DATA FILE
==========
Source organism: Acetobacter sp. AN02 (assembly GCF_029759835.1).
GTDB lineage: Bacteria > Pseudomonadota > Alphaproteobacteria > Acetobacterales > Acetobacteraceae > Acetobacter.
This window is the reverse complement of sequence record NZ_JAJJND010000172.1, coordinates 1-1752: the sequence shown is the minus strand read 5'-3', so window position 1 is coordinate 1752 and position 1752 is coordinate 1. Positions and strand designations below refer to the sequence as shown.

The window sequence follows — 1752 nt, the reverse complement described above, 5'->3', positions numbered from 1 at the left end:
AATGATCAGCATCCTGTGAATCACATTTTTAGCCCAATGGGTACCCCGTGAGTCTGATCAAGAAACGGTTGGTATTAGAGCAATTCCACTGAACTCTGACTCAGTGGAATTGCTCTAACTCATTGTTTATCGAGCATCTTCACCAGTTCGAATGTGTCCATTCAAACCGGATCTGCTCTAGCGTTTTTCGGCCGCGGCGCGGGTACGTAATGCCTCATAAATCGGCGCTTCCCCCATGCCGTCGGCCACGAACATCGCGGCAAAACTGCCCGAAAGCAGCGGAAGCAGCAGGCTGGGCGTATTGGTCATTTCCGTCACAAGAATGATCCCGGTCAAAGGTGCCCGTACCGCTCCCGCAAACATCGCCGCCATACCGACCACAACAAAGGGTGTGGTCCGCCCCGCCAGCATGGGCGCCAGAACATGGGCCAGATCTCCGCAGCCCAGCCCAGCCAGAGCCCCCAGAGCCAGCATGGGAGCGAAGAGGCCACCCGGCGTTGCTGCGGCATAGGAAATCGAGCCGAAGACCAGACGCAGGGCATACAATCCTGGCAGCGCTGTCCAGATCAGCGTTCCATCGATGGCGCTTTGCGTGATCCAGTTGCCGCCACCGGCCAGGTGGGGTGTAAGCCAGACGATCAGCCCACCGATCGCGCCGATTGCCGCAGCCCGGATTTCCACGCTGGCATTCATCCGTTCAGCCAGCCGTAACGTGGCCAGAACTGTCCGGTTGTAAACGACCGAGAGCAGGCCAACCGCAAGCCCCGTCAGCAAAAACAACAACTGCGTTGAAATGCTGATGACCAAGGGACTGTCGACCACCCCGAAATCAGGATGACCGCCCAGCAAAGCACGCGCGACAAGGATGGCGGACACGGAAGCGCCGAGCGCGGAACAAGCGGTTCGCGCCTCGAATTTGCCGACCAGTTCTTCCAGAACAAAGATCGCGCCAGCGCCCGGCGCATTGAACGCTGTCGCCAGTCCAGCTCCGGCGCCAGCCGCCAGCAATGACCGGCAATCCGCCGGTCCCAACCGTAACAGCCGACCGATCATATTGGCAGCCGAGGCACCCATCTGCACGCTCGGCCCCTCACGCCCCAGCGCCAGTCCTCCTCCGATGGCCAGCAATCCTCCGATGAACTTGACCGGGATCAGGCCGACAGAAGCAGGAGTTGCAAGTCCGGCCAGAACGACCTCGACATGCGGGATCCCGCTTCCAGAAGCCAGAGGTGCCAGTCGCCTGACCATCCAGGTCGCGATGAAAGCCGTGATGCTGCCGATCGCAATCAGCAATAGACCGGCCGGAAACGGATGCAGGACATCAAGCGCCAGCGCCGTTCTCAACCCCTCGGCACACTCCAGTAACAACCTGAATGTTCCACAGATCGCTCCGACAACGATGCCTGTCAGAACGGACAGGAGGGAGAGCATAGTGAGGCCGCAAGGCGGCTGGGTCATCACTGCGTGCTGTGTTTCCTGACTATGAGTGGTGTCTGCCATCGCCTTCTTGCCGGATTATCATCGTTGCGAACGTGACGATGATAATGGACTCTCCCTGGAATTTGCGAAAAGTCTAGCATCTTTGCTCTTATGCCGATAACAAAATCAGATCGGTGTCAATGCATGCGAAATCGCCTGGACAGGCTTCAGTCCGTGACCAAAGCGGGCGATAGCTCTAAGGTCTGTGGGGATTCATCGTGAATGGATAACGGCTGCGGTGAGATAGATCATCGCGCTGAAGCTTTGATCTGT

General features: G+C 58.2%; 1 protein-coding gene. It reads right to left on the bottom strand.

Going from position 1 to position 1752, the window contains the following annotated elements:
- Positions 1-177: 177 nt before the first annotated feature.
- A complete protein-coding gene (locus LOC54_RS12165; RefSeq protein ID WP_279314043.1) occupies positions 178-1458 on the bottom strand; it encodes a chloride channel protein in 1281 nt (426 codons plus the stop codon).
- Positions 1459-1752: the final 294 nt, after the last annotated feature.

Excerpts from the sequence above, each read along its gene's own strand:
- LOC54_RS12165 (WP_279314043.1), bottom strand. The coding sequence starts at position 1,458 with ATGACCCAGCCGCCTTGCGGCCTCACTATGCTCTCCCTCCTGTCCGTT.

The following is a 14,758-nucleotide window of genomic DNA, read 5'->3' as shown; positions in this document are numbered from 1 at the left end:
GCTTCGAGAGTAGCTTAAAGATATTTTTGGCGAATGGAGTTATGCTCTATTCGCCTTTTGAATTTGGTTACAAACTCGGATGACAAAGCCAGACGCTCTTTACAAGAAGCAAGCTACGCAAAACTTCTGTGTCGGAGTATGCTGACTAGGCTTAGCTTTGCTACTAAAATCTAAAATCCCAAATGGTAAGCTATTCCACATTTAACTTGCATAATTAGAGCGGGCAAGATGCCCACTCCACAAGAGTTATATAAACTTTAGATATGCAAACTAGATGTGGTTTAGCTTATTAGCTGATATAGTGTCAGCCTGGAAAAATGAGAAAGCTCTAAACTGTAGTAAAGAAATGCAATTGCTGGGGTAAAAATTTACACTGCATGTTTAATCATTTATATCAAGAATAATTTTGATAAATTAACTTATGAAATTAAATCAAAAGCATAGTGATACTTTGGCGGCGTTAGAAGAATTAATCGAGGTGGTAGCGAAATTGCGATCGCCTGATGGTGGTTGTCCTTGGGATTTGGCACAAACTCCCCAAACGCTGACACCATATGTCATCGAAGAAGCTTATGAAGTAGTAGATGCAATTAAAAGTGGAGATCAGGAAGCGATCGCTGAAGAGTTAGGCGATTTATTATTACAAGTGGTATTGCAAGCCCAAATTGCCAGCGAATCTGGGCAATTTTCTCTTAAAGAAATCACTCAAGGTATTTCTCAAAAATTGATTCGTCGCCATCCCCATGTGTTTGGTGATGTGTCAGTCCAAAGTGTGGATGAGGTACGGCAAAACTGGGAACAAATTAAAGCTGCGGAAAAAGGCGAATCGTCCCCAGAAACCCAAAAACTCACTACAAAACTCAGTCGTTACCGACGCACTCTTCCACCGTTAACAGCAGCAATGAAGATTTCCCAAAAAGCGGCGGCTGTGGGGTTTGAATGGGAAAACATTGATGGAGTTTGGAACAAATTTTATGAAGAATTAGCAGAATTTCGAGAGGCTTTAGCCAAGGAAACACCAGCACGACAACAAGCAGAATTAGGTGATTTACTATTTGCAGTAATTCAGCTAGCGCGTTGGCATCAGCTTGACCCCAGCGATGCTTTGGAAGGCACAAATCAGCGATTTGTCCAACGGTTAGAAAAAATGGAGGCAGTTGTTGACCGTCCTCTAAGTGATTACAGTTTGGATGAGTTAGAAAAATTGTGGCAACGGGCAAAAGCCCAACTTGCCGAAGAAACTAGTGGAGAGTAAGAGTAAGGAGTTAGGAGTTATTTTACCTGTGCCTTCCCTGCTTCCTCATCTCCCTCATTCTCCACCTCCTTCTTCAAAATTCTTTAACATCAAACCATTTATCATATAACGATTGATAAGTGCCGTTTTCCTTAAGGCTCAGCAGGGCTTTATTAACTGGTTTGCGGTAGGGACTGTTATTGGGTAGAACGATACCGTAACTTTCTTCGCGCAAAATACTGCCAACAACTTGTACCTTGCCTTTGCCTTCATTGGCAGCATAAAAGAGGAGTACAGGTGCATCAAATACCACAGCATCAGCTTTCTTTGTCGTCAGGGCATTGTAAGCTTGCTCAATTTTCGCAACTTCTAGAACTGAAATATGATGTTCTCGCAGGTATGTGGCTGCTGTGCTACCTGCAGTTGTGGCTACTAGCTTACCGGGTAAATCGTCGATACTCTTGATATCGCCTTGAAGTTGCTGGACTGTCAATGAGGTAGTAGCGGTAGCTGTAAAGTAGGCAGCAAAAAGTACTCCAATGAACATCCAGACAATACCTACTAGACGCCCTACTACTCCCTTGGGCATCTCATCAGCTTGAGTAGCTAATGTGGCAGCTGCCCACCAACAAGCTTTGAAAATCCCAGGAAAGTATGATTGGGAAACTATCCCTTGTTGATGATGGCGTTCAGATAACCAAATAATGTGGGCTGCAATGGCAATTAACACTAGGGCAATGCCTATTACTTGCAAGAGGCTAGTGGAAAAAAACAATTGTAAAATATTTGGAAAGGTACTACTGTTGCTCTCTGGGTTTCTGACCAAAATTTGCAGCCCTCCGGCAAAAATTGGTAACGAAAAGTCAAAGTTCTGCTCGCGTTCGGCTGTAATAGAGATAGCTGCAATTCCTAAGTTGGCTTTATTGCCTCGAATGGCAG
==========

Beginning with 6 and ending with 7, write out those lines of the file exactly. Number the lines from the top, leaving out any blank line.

General features: G+C 58.2%; 1 protein-coding gene. It reads right to left on the bottom strand.

Going from position 1 to position 1752, the window contains the following annotated elements: